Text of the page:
The time has certainly not lapsed on the Prudential Center, which he called a great showplace for North Jersey on a day when the US Gymnastics Championships were added to the schedule for 2016 as well, again making it one of the busiest arenas in North America even with the competition of places like Barclays Center and Madison Square Garden, and for now Nassau Coliseum.
Blitzer also touched on one of the hottest topics in sports, gambling, and where it may, or may not end up in the sports landscape as New Jersey wages an ongoing battle in the courts to have law overturned that prohibits sports betting outside of Nevada. Both the Devils and the Sixers were first adopters in taking on an online poker site as a sponsor, and earlier this year New Jersey became the first NHL club to bring in a daily pay fantasy partner to test those waters as well. “I have felt for a long time that ultimately – gaming, let’s call it, in sports – should be regulated and taxed,” he said. “I just feel like more information – I actually think one of the arguments against [full legalization], the ‘integrity of the sport’ question – that having it more out in the open rather than sort of being underneath the floor will actually enhance that [maintaining the integrity of the league] rather than degrade it. That’s been my view for a long time. When it comes and how it comes, I don’t know.”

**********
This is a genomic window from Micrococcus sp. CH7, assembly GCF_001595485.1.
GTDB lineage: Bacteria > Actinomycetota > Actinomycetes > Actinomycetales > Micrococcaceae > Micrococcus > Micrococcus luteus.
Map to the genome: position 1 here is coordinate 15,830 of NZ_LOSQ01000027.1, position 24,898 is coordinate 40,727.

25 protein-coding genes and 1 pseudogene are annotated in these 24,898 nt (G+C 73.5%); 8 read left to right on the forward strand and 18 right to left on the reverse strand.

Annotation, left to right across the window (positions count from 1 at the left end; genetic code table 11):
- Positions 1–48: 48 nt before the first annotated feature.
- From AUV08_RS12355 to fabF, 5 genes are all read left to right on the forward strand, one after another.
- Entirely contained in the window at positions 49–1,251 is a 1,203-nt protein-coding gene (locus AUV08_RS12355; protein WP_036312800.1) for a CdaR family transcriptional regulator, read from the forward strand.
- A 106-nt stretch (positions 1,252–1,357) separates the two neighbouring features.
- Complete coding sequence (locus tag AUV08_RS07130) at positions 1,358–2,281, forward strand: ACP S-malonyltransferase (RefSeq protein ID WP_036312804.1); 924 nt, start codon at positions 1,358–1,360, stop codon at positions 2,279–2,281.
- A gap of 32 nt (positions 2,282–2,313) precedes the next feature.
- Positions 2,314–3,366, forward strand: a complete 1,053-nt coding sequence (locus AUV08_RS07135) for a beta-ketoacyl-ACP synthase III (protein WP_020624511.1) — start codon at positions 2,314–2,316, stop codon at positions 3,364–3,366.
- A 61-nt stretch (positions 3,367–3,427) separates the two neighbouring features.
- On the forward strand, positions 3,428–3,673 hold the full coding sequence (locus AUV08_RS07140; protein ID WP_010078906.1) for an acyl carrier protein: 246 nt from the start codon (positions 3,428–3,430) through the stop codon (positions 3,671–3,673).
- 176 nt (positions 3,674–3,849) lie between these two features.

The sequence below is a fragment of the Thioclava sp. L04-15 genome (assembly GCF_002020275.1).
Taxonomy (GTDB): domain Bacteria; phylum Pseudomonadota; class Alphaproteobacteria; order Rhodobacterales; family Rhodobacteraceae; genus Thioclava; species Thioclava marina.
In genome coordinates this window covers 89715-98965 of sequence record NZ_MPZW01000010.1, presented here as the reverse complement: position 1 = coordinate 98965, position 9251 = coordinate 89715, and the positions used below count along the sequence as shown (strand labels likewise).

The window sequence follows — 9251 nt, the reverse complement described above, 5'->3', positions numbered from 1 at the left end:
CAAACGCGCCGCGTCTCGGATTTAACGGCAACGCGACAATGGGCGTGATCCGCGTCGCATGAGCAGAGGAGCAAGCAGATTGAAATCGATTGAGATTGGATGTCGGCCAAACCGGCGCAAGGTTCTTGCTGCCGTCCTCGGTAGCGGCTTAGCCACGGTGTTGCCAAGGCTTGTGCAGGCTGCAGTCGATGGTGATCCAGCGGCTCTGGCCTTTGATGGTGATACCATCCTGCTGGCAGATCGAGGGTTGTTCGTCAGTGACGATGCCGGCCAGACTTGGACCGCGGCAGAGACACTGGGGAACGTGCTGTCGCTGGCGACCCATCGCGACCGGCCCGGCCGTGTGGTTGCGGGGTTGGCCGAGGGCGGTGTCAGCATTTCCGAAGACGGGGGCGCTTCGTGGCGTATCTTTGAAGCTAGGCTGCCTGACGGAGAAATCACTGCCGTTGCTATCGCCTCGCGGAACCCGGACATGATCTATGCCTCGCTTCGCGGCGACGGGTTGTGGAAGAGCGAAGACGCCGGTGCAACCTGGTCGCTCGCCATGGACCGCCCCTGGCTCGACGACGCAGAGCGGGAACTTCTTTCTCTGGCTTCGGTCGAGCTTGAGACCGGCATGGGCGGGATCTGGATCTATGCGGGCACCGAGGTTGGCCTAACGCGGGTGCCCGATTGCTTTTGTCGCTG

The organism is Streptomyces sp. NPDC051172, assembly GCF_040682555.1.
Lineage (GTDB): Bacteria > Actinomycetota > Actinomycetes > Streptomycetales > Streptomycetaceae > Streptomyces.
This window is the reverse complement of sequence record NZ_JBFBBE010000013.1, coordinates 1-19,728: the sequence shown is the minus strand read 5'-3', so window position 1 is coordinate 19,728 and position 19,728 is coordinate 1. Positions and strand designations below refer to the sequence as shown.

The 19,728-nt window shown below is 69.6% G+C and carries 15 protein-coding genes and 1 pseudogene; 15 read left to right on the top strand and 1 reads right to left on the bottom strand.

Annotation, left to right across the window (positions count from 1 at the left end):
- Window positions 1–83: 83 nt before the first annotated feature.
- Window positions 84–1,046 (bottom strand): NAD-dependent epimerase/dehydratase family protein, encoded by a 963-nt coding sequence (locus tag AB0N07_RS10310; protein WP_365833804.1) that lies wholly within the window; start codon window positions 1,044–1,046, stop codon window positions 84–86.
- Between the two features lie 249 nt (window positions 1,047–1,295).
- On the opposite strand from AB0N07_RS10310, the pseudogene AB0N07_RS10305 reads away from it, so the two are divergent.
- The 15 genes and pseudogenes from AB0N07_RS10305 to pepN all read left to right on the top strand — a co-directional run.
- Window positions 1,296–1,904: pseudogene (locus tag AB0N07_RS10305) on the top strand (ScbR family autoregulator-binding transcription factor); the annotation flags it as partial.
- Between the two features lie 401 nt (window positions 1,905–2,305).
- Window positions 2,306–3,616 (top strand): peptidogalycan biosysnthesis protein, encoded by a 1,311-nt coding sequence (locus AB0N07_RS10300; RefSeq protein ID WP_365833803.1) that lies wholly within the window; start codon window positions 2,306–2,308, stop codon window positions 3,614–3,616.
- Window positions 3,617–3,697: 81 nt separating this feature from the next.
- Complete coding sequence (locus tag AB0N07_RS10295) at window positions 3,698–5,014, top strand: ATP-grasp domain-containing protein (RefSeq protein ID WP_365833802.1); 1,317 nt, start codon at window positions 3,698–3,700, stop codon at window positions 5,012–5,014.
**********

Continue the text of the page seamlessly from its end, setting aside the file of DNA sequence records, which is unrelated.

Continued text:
This past weekend at the MIT Sloan Analytics Conference MLB commissioner Rob Manfred admitted that baseball will take a look at the options on gambling as well, but will also follow the proposal that NBA commissioner Adam Silver has put forth, with a federally-mandated program vs. a state by state approach which many feel would be unmanageable and fraught with issues.
“That’s a whole different question, what the business model eventually looks like,” Blitzer added. “But clearly if one is providing the content, should they at least be ‘in the value chain,’ let’s call it. That’s something for people to argue about in ‘x’ number of years. But I’m sure the leagues will be some part of the value chain.”
He also chimed in on the growth of sport abroad, both for the NBA and the NHL. “I truly believe that the NBA has the ability to be the highest-growing international business over the next decade,” he added. “Managing that growth is not easy. It’s very different managing a business in Asia or Europe than it is in America. To manage that in the right way, on a variety of continents, is going to be interesting. I think they will succeed.”
Success in the conventional ways fans are used to has been hard for both of Blitzer’s teams this winter. He was both understanding and optimistic of the future of both franchises regardless of the long road this year and from a business perspective, looked to the future as he spoke of the use of Virtual reality, enhanced digital opportunities in arena, and even the Sixers widening their footprint more into NBA-less New Jersey through their new practice facility in Camden.
“This is not an easy business but it certainly has been fun and I feel we have both franchises headed in the right way as parts of the community and as successful businesses, it will just take a little more time and patience, but we will get there,” he added. Hopefully this cold winter for both teams will be replaced by long runs in the future, with the businesses now righted and the leadership in place to turn the corner next season and beyond.